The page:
3. If you want the default assignment to go to a maintainer, and NOT the herd, 
   move the herd element further down in the metadata.xml!


AFAIK, default now it is assign to maintainer and cc herd and nearly 
always herd is higher up in the file. So, [nearly] all ebuilds will have 
to change metadata.xml


OT, Do the changes to the bugzie interface block bugzilla 3 migration?



Re: [gentoo-dev] [v4] Planning for automatic assignment computation of bugs

2008-10-19 Thread Ulrich Mueller
 On Sat, 18 Oct 2008, Robin H Johnson wrote:

 3. If you want the default assignment to go to a maintainer, and NOT
the herd, move the herd element further down in the metadata.xml!

I disagree about this point. IMHO the procedure described in
http://www.gentoo.org/proj/en/qa/bug-wranglers/ makes more sense:

# When the file [i.e., metadata.xml] lists multiple entries, then you
# assign the bug to the first maintainer, and CC the other
# maintainer(s) and herd(s).

 2. This email is treated as an implicit maintainer element after this
point. maintaineremail${HERD_EMAIL}/email/maintainer

Explicit maintainer elements should have precedence over implicit ones.

Ulrich



Re: [gentoo-dev] [v4] Planning for automatic assignment computation of bugs

2008-10-19 Thread Alec Warner
On Sat, Oct 18, 2008 at 11:01 PM, Robin H. Johnson [EMAIL PROTECTED] wrote:
 Now into it's Nth great year, I bring you the fourth edition of the
 automatic assignment proposal. /truman-show

 Previously:
 http://thread.gmane.org/gmane.linux.gentoo.devel/48485 [v1]
 http://thread.gmane.org/gmane.linux.gentoo.devel/49601 [v2]
 http://thread.gmane.org/gmane.linux.gentoo.devel/57159 [v3]

 Bleeding edge prototype:
 http://dev.gentoo.org/~rbu/assign.py
 MANY thanks to rbu.

 If there are no further changes or objections at this time, it would be
 nice to implement this by the end of November.

 How is it integrated into workflow?
 ===
 (This was raised by halcy0n at the v3 review, and replaces the previous 
 section
 on triggering).
 1. Bugs are still filed as normal, with the same default assignees
   (bug-wranglers most commonly).
 2. In the wrangling process, we add a new button to the page, labelled:
   Suggest assignment.
 3. Optionally, the wrangler edits the summary line right now, but does not hit
   'Submit' yet.
 4. The button causes a (javascript) query back to the server (also
   available as a web service for other usage). The only data sent is the
   'Summary' string.
 5. Javascript then appends the server results into the Additional
   Comments box: a suggested assignee and suggested CC values, with logic
   as to why.
 6. The wrangler can copy and paste the data into the fields, editing
   further as desired.

 (Putting the data into the comments allows the assignment tool to
 explain WHY it decided certain actions).

 Assignment/CC computing:
 
 Step 1 - Summary line processing
 
 1. If the summary line contains a package atom for a package that
   exists, use the metadata.xml for that package.
 2. If the summary line contains a package atom for a package that does
   not exist, but a category that does exist, use the metadata.xml for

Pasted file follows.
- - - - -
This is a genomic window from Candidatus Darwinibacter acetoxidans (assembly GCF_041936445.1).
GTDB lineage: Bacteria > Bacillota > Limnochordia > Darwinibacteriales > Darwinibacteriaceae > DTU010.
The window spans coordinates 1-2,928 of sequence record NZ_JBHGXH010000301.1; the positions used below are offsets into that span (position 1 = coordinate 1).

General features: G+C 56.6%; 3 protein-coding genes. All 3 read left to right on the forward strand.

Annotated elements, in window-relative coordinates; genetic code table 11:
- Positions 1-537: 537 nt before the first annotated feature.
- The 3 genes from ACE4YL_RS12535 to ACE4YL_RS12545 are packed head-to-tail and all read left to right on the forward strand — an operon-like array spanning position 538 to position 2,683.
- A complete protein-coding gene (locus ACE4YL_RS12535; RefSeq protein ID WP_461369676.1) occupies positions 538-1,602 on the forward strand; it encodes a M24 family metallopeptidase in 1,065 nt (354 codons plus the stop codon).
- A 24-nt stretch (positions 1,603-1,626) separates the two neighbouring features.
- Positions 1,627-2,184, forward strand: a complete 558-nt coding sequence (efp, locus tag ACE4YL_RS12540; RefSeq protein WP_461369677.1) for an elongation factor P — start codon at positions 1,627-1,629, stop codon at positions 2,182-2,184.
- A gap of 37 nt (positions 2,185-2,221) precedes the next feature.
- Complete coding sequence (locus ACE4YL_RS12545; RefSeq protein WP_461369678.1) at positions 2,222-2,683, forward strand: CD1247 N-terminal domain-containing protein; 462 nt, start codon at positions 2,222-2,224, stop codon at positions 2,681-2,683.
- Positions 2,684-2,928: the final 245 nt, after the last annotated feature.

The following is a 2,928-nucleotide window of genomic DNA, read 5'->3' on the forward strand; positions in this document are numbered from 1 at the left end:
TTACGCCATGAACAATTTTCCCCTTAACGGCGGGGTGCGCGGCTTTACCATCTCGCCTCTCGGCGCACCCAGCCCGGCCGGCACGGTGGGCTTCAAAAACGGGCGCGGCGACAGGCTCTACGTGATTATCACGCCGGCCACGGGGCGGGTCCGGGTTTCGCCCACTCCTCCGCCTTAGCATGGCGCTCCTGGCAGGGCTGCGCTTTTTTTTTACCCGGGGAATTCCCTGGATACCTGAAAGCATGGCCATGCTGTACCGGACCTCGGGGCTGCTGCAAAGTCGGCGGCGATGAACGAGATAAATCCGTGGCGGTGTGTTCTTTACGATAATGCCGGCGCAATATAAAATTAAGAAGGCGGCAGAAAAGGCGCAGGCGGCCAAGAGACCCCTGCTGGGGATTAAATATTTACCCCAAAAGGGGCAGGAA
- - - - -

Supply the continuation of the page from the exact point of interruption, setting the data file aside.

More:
that category.
 3. Process ALL atoms in the summary line, using any after the first for CC
   only. (new in v4)

 Step 2 - Metadata.xml contains only a herd
 --
 1. Take the herd element, and look up the herd in herds.xml to convert
   to an email address. This email address must be a valid bugzilla
   account.

What if my herd email address is different from my bugzie address?
Can I have both in herds.xml?  What if my herd address *isn't* a
bugzie account, will the world end?  How can we automatically detect
when developers make mistakes in editing herds.xml?

 2. This email is treated as an implicit maintainer element after this
   point. maintaineremail${HERD_EMAIL}/email/maintainer
 [See notes]

 Step 3 - maintainer element
 -
 1. Add the maintainer element to an ordered list, in the order they are
   present in the file.
 2. If an element appears more than once, the later element overrides the
   earlier element. (This provides a route when the herd is assigned,
   but does not wish to receive email for a specific package).
 3. If a maintainer element contains the non-default 'ignoreauto=1'
   attribute AND a non-empty role element (describing why this maintainer
   should not be contacted), delete it from the list.

 Step 4 - Assignment
 ---
 1. Use the first email in the ordered list as the assignee.
 2. Place all remaining emails in the CC list.
 3. Include a short comment about the processing results.

 Notes:
 --
 1. For handling herdno-herd/herd, we should add an entry into herds.xml to
   catch it (maintainer-needed at g.o). Every herd listed in an ebuild MUST 
 be in
   herds.xml.

You and I both know this is not going to be true.  Complicated
solution; make Repoman do it.  Certainly it is the 'correct' thing to
do; however I don't expect it to get implemented or deployed quickly.
Hacky solution: run script on osprey that tries to validate tree
metadata against herds.xml and annoy herds who forgot to add
themselves.

 2. Herds that do not wish to be contacted for specific bugs should add an
   maintainer element stating that (and use 'ignoreauto' on the element).
   This case however should be very rare, as the package probably doesn't